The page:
In October, the White House may well be holding an event it has not seen for a quarter of a century: an Arab-Israeli treaty normalising relations. A month away from the presidential elections, US President Donald Trump will be able to watch on Mohamed bin Zayed, the crown prince of the UAE, and Israeli Prime Minister Benjamin Netanyahu, sign their names to the treaty.
In March 1979 Jimmy Carter oversaw the signing of the groundbreaking Egyptian Israeli peace treaty. In 1993 Bill Clinton hosted the signing of the Oslo Accords. A year later came the signing of the Jordanian-Israeli peace treaty. Clinton went on to try hard, but failed, to secure a final Palestinian-Israeli deal and a Syrian-Israeli deal.
“Clearly, this is going to be a big day for Trump. He could claim that he had secured a breakthrough in Arab-Israeli relations that had eluded his predecessors for 25 years despite endless rounds of negotiations,” said one Middle East-based foreign diplomat whose country has been involved in the history of the Arab-Israeli struggle since the 1948 Nakba.
He added, however, that the real crux of the issue will not be holding an impressive signing ceremony, or even securing further Arab-Israeli normalisation treaties, but ensuring such treaties impact positively the complex situation prevailing in the Middle East.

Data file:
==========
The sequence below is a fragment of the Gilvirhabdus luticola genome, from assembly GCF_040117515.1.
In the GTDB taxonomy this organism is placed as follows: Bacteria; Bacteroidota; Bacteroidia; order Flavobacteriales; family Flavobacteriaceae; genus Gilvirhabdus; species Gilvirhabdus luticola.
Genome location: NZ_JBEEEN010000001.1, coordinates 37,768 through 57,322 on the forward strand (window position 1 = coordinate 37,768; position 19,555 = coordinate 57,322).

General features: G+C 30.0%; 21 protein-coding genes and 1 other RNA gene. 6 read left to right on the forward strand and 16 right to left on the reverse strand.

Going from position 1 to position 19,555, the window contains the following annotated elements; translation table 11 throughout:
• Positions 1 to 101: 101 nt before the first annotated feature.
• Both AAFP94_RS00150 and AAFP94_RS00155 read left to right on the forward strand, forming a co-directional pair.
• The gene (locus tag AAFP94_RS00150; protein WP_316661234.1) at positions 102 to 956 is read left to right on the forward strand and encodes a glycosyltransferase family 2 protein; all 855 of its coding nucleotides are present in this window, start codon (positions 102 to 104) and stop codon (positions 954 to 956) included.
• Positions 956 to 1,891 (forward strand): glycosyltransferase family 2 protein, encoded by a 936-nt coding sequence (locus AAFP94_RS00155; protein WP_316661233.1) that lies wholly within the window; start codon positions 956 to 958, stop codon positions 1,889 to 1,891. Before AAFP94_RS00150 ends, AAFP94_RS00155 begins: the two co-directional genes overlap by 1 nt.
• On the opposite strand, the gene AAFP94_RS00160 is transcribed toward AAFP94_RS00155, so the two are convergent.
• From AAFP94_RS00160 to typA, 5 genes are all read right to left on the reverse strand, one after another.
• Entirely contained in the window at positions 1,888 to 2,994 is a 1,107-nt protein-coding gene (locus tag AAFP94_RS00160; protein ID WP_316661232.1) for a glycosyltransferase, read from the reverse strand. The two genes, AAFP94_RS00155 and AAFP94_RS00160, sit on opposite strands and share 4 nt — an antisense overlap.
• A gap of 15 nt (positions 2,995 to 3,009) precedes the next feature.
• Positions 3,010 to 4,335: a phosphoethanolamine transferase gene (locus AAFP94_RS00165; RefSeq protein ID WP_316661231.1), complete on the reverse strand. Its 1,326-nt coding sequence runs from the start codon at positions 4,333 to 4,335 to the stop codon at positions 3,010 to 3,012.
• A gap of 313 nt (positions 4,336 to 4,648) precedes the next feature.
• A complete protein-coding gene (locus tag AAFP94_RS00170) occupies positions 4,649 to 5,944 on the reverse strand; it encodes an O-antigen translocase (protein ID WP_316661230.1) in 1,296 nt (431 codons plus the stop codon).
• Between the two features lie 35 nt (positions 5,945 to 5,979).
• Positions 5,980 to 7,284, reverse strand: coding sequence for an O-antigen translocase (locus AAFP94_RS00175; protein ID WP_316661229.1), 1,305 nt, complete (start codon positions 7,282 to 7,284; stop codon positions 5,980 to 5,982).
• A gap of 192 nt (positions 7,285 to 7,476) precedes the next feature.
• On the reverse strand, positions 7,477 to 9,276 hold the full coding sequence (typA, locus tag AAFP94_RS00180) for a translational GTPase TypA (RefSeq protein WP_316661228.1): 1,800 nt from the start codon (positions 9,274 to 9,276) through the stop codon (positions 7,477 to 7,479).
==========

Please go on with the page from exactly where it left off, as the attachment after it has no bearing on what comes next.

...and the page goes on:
Last week, to the surprise of many around the world, not least the Palestinians, Trump broke the news: Israel and the United Arab Emirates had agreed to start normalising relations. The deal between the two countries, which have neither a common border nor a history of armed conflict, was trailed by those involved as helping to secure Middle East peace by virtue of securing a temporary suspension of Netanyahu’s plans to annex 30 per cent of the West Bank in line with the Trump “peace plan”, and encourage Palestinians to agree to resume negotiations suspended for over a year due to Israel’s settlement policies.
The news of the signing of a normalisation agreement received immediate support from several capitals, with Cairo giving a nod to the planned signing. President Abdel-Fattah Al-Sisi used his Twitter account to praise the work that had led to the upcoming agreement and expressed the hope that it would help bring about peace and prosperity in the region. Several Gulf capitals, especially those considering normalisation with Israel like Manama and Muscat, also praised the political development.
For his part, Netanyahu promised that normalisation “on the basis of peace for peace” would go beyond the agreement with the UAE and, in press statements, insisted it would get the Palestinians back to the negotiating table.
The Palestinians seemed more than dismayed by the news. A communiqué issued by the office of Palestinian Authority (PA) President Mahmoud Abbas called on Abu Dhabi to reverse course. Palestinian officials and politicians from both the PA and Islamist resistance groups for once were on the same page, qualifying the deal as a betrayal of Arab support for the Palestinian cause.
In a rare show of its displeasure the PA withdrew its ambassador to Abu Dhabi for consultations. And in an equally rare aggressive statement, PA senior negotiator Saeb Erekat called on Arab League Secretary-General Ahmed Abul-Gheit to issue a statement to denounce the agreement or resign.
Palestinian Prime Minister Mohamed Shettayah called on the Arab League and the Organisation of Islamic Cooperation to reject the agreement and pressure the UAE to cancel plans for its signing, saying the treaty violates the principle of land-for-peace set out in the Arab Peace Initiative.